Foreign boat owners who sail into Norwegian harbours are unhappy about special Norwegian taxes and regulations that greatly restrict how much time they can spend in Norway. They’re lobbying for a change in the law, so they can extend their visits beyond just six weeks.
The Royal Norwegian Boating Federation (Kongelig Norsk Båtforbund, KNBF) reports that The European Boating Association (EBA) has written a letter (external link) to Prime Minister Jens Stoltenberg on behalf of its members, asking that the “rigid” Norwegian regulations be harmonized with EU rules regarding length of stay in guest harbours.
The current Norwegian regulations only allow a non-Norwegian boat owner to stay six weeks or less in the country. After that, they’re subject to paying VAT on their boat and other fees are unleashed as well.
That means few if any foreign boat owners can sail the entire length of the Norwegian coast, because it’s hardly possible to make a round trip in just six weeks.
The Norwegian laws also prevent boat owners from leaving their boats in a Norwegian harbour over the winter. Some boat owners want to sail up or down the coast for one summer, for example, and then return the next summer to continue the sailing trip. That’s not possible without getting hit with punitive taxes that would kick in with a winter lay-up.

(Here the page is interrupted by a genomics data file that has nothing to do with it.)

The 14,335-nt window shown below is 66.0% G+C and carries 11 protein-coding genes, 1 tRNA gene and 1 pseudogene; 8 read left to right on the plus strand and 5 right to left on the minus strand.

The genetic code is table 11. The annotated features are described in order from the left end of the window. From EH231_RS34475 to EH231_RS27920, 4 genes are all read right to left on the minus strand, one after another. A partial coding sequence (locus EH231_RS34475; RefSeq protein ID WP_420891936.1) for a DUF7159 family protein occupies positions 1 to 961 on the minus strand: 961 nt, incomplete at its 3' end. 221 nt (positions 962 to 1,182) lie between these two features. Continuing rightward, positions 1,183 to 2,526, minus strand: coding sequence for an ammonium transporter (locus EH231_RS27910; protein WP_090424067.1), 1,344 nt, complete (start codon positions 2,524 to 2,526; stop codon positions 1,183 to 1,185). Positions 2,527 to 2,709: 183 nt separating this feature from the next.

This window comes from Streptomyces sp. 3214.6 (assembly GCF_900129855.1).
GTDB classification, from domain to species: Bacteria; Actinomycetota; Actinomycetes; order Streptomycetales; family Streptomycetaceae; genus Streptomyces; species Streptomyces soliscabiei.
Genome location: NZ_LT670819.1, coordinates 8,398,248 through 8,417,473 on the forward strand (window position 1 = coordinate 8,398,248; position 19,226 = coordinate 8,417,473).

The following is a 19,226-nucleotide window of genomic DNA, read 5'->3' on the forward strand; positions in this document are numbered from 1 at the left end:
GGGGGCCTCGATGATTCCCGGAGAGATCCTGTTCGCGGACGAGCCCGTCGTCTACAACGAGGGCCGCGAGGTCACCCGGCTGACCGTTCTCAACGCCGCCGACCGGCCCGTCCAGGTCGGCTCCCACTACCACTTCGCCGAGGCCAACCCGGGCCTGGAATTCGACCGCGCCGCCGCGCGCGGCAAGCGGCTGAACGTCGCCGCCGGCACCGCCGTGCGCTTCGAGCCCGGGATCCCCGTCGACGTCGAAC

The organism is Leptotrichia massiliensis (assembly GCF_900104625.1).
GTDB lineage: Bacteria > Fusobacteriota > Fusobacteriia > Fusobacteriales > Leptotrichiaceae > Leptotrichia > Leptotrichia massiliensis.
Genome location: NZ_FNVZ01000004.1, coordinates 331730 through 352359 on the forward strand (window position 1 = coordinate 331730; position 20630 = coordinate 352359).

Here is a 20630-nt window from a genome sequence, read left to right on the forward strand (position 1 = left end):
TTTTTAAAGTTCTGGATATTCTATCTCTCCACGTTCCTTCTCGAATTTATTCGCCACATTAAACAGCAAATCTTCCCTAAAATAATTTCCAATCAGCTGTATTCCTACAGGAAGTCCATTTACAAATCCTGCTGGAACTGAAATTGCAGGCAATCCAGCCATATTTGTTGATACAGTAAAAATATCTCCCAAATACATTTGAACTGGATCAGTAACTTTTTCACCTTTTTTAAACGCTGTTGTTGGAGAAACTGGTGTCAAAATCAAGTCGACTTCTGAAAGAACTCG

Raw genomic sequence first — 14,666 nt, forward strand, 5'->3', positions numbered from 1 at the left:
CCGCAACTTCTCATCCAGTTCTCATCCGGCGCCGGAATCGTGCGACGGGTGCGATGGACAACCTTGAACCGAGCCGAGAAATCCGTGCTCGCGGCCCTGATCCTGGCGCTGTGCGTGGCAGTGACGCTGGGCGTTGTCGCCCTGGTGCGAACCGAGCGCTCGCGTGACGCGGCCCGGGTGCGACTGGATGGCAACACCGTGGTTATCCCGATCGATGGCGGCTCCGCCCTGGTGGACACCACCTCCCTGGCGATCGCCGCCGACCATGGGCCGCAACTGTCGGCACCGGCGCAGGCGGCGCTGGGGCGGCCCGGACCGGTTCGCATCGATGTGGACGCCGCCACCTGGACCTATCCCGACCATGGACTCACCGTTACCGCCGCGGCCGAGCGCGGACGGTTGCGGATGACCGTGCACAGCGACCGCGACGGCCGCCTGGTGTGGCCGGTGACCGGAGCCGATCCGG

Several boating associations and harbors in Norway also welcome more foreign tourists, and wish they could stay longer. KNBF wrote on its website that longer stays can provide “nice business” for small towns and villages along the Norwegian coast, not least if winter storage would be allowed.
EU regulations allow much longer visits in foreign harbours, and the EBA thinks Norway should as well. The EBA has members in 23 European countries.
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